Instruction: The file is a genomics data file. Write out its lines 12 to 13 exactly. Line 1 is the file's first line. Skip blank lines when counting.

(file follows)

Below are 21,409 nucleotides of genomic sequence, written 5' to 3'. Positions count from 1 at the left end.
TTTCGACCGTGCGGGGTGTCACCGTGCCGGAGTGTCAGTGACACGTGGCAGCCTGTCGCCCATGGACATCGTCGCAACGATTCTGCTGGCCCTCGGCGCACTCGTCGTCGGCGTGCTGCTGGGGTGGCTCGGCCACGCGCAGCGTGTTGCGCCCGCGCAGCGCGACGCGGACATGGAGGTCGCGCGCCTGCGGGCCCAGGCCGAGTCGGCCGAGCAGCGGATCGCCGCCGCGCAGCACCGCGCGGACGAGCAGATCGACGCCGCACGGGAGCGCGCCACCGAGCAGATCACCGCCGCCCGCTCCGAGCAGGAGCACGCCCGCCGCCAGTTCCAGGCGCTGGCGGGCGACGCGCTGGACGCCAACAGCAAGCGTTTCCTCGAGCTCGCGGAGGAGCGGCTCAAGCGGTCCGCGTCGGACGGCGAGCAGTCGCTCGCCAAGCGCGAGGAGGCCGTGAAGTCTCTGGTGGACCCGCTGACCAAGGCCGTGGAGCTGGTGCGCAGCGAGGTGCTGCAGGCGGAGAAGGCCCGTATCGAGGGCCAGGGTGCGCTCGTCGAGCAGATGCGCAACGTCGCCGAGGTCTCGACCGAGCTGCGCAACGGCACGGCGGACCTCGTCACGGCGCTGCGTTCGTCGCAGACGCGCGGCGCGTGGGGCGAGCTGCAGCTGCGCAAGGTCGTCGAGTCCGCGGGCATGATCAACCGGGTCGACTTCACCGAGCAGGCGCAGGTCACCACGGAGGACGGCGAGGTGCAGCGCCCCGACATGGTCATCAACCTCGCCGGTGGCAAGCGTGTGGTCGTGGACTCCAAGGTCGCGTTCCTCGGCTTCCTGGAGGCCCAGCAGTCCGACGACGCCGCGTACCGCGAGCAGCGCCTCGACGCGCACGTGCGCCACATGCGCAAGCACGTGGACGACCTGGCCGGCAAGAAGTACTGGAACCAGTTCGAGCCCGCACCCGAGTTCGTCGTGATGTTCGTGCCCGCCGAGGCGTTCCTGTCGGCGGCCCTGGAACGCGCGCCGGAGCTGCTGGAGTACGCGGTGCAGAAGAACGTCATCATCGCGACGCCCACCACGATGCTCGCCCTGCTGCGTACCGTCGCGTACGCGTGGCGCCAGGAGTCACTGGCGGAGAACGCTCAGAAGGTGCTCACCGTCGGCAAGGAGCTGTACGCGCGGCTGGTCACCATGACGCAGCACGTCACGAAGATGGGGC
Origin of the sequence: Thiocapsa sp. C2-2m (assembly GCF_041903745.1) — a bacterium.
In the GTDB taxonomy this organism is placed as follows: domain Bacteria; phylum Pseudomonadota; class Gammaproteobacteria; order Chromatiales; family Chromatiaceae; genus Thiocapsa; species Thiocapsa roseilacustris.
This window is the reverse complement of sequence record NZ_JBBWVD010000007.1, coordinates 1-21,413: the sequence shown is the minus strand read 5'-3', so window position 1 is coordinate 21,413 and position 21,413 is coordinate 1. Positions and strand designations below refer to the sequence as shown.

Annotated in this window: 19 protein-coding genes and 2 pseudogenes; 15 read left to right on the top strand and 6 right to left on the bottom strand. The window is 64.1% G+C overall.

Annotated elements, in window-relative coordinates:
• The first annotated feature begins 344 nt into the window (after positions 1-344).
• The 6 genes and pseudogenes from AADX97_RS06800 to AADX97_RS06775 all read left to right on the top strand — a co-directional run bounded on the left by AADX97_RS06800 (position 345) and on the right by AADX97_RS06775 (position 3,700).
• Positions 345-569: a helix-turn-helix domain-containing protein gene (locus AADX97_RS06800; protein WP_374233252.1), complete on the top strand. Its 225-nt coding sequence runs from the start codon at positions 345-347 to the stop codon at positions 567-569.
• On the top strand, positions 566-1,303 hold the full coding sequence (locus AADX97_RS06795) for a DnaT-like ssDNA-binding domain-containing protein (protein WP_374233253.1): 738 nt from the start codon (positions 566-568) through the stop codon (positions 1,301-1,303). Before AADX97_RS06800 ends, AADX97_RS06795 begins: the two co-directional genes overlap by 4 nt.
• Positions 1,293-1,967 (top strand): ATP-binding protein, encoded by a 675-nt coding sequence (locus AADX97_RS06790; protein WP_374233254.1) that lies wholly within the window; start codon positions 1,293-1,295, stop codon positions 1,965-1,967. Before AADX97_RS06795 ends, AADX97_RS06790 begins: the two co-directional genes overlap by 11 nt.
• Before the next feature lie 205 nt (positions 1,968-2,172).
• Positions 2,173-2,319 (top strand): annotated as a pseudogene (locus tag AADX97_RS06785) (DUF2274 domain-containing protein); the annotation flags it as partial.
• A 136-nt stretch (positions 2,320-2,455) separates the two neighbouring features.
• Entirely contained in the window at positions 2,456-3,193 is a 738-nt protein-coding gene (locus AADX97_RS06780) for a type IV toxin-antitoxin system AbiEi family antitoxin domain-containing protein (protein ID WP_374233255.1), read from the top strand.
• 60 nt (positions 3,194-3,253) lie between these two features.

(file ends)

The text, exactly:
• Positions 1,293-1,967 (top strand): ATP-binding protein, encoded by a 675-nt coding sequence (locus AADX97_RS06790; protein WP_374233254.1) that lies wholly within the window; start codon positions 1,293-1,295, stop codon positions 1,965-1,967. Before AADX97_RS06795 ends, AADX97_RS06790 begins: the two co-directional genes overlap by 11 nt.
• Before the next feature lie 205 nt (positions 1,968-2,172).